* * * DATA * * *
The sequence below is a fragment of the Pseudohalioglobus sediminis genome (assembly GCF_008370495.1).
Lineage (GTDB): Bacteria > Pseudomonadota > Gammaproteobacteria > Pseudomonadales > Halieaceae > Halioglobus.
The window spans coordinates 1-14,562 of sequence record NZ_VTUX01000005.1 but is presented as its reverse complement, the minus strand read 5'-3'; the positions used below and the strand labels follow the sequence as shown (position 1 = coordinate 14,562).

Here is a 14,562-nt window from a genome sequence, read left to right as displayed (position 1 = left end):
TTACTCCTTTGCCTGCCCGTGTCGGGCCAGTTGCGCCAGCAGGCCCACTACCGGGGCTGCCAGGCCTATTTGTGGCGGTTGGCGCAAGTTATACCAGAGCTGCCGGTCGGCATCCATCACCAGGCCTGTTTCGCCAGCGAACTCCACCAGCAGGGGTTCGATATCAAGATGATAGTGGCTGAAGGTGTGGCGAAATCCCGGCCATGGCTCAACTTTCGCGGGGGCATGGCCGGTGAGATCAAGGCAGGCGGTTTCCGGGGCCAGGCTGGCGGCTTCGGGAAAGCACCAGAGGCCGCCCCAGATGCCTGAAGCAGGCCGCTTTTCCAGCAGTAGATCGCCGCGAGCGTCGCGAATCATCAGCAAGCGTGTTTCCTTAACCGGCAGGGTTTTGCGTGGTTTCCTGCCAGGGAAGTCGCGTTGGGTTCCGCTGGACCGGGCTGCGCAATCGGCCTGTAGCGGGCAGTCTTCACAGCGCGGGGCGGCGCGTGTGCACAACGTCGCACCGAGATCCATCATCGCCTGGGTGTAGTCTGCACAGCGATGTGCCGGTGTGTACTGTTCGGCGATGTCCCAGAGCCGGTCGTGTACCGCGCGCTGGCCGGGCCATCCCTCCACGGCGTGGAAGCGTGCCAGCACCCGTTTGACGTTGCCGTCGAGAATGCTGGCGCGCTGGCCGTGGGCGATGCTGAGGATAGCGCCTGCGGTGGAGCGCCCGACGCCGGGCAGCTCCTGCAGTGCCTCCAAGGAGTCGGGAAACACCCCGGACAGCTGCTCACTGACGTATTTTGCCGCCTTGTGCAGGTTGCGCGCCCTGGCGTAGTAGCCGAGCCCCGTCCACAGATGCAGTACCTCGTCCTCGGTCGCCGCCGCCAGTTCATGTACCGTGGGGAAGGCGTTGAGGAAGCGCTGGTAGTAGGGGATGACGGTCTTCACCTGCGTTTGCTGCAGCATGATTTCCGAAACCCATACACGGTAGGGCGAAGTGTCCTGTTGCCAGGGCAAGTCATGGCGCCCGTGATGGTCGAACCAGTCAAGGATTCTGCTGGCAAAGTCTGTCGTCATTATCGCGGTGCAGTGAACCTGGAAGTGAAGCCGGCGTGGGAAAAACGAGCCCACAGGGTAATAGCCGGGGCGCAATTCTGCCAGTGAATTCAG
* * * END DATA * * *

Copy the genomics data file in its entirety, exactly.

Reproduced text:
The sequence below is a fragment of the Pseudohalioglobus sediminis genome (assembly GCF_008370495.1).
Lineage (GTDB): Bacteria > Pseudomonadota > Gammaproteobacteria > Pseudomonadales > Halieaceae > Halioglobus.
The window spans coordinates 1-14,562 of sequence record NZ_VTUX01000005.1 but is presented as its reverse complement, the minus strand read 5'-3'; the positions used below and the strand labels follow the sequence as shown (position 1 = coordinate 14,562).

Here is a 14,562-nt window from a genome sequence, read left to right as displayed (position 1 = left end):
TTACTCCTTTGCCTGCCCGTGTCGGGCCAGTTGCGCCAGCAGGCCCACTACCGGGGCTGCCAGGCCTATTTGTGGCGGTTGGCGCAAGTTATACCAGAGCTGCCGGTCGGCATCCATCACCAGGCCTGTTTCGCCAGCGAACTCCACCAGCAGGGGTTCGATATCAAGATGATAGTGGCTGAAGGTGTGGCGAAATCCCGGCCATGGCTCAACTTTCGCGGGGGCATGGCCGGTGAGATCAAGGCAGGCGGTTTCCGGGGCCAGGCTGGCGGCTTCGGGAAAGCACCAGAGGCCGCCCCAGATGCCTGAAGCAGGCCGCTTTTCCAGCAGTAGATCGCCGCGAGCGTCGCGAATCATCAGCAAGCGTGTTTCCTTAACCGGCAGGGTTTTGCGTGGTTTCCTGCCAGGGAAGTCGCGTTGGGTTCCGCTGGACCGGGCTGCGCAATCGGCCTGTAGCGGGCAGTCTTCACAGCGCGGGGCGGCGCGTGTGCACAACGTCGCACCGAGATCCATCATCGCCTGGGTGTAGTCTGCACAGCGATGTGCCGGTGTGTACTGTTCGGCGATGTCCCAGAGCCGGTCGTGTACCGCGCGCTGGCCGGGCCATCCCTCCACGGCGTGGAAGCGTGCCAGCACCCGTTTGACGTTGCCGTCGAGAATGCTGGCGCGCTGGCCGTGGGCGATGCTGAGGATAGCGCCTGCGGTGGAGCGCCCGACGCCGGGCAGCTCCTGCAGTGCCTCCAAGGAGTCGGGAAACACCCCGGACAGCTGCTCACTGACGTATTTTGCCGCCTTGTGCAGGTTGCGCGCCCTGGCGTAGTAGCCGAGCCCCGTCCACAGATGCAGTACCTCGTCCTCGGTCGCCGCCGCCAGTTCATGTACCGTGGGGAAGGCGTTGAGGAAGCGCTGGTAGTAGGGGATGACGGTCTTCACCTGCGTTTGCTGCAGCATGATTTCCGAAACCCATACACGGTAGGGCGAAGTGTCCTGTTGCCAGGGCAAGTCATGGCGCCCGTGATGGTCGAACCAGTCAAGGATTCTGCTGGCAAAGTCTGTCGTCATTATCGCGGTGCAGTGAACCTGGAAGTGAAGCCGGCGTGGGAAAAACGAGCCCACAGGGTAATAGCCGGGGCGCAATTCTGCCAGTGAATTCAG